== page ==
The Spaces Between Your Fingers

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I interviewed my father, Glenn Young. I grew up with annual camping trips to Watkins Glen. My father still makes the trip. It was obviously a life-altering experience for him. I grew up hearing the story so I had taken it for granted. Hearing it now, gives me a lot of insight to my father as a person and the absolute crazy times that young people of the 70s had experienced.

Image from nagativecollection.com

Exhausted from his 200-mile journey, Glenn had arrived at his destiny. The scene was one of chaos. A miles-long traffic jam had formed, but it didn’t deter the half-million visitors of this sleepy upstate New York town from reaching their destination. The Summer Jam at Watkins Glen. A music festival that followed in the footsteps of Woodstock, the summer jam was the biggest thing to happen to Glenn in his short 16 years of life. 

He set out on his journey from a small town in rural Central Pennsylvania. It took 2 days of hitchhiking to get to Watkins Glen. He had no money, no food, no way to call home, no plan. “The best experiences in life can’t be planned”. Getting here was the easy part, surviving the concert and journey home would turn this young boy into a man. 

The concert was scheduled to last one day, but so many had gathered at the stage on the day before, soundcheck turned into an actual jam session as promised in the concert's name. Like many of the young visitors (it is speculated that 1 in 3 young persons from Boston to NYC was in attendance), Glenn arrived early to the concert. “Hitching was a reliable method of transport, but you had to give yourself extra time to reach your destination”.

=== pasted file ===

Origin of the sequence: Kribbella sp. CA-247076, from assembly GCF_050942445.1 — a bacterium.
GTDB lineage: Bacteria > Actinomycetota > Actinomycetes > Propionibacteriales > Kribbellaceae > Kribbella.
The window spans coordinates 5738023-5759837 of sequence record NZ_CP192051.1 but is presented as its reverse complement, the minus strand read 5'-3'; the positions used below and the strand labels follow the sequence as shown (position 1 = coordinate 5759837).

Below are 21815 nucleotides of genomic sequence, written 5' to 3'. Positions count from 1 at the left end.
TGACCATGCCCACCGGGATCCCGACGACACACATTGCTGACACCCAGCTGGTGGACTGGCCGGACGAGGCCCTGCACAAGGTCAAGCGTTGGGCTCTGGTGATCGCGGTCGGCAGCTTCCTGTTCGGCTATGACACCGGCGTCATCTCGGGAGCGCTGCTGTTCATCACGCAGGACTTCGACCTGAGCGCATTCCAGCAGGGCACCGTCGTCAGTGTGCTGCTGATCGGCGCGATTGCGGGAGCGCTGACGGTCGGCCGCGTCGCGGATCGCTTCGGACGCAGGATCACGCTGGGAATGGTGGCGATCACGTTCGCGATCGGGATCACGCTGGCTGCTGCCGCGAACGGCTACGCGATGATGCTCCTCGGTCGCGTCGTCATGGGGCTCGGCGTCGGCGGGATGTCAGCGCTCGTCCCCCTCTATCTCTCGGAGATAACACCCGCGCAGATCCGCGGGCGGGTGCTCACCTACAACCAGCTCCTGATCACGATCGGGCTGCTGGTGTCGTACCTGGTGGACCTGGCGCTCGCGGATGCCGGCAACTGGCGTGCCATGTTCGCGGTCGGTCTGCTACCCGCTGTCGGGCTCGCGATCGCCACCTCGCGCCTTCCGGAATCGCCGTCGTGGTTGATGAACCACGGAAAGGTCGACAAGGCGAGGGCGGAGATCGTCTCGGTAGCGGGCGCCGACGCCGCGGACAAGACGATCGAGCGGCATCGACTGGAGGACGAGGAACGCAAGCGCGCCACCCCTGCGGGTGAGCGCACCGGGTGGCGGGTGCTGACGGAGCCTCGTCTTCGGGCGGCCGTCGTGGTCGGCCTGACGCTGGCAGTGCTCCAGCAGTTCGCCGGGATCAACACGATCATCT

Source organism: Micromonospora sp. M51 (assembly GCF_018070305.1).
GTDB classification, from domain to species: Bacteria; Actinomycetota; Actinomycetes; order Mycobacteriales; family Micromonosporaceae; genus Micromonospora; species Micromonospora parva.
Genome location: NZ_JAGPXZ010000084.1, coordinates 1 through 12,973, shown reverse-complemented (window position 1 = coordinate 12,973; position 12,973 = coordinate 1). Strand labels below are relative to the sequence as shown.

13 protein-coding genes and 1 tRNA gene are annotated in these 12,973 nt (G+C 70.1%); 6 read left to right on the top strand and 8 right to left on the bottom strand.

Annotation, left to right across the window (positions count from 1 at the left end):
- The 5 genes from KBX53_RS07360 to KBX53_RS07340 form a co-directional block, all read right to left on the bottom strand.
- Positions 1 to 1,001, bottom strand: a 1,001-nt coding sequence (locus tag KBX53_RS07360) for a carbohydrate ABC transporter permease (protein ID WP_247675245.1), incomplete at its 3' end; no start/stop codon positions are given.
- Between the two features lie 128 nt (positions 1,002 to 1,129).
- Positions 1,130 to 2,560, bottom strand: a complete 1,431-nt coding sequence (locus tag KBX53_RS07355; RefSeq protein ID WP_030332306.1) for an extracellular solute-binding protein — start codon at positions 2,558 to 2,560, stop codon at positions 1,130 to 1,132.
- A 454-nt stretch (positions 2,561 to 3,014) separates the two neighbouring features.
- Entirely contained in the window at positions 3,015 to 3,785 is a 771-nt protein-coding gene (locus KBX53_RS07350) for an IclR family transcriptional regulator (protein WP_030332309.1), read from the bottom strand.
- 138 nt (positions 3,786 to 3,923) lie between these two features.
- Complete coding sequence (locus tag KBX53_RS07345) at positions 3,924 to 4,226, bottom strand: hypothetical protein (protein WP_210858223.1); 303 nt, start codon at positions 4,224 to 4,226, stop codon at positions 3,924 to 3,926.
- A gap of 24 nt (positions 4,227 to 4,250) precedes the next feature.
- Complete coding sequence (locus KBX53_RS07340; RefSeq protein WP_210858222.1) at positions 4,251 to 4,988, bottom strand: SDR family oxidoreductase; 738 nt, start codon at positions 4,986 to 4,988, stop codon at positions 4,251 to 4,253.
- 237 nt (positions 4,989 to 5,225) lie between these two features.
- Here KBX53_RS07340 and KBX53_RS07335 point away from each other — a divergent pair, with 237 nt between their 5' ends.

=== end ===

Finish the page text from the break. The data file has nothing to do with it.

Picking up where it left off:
For 2 days before the concert started, Glenn camped with new friends, college students who “came prepared to party”. They were directly in front of the first row of delay towers. The crowd was so thick that Glenn had to stay put. Leaving this spot, meant not getting back, and this was a chance that he was not willing to take. The day of the concert was Glenn’s 17th birthday. It was a birthday celebration like no other, before or after. He drank beer, did lots of drugs, and truly experienced the summer of love. 

In the following days after the concert, Glenn, and a few hundred thousand friends, stuck around the concert grounds. They had no choice really, there was no way out of town, and it would take days for the roads to clear. Glenn made a tent out of the many discarded blankets and survived off of a healthy supply of canned food left behind. When the roads cleared up, he was on his way. Back to his ordinary life in an ordinary house in a  small town. He didn't have any souvenirs to prove where he was, but he did have the memory of the experience of a lifetime. 

Summer Jam

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Summer of 1973
Watkins Glen, NY

I interviewed my father, Glenn Young. I grew up with annual camping trips to Watkins Glen. My father still makes the trip. It was obviously a life-altering experience for him. I grew up hearing the story so I had taken it for granted. Hearing it now, gives me a lot of insight to my father as a person and the absolute crazy times that young people of the 70s had experienced.

Image from nagativecollection.com

Decade: 1970s
Rating:
Recorded by Neil Young on June 1, 2020
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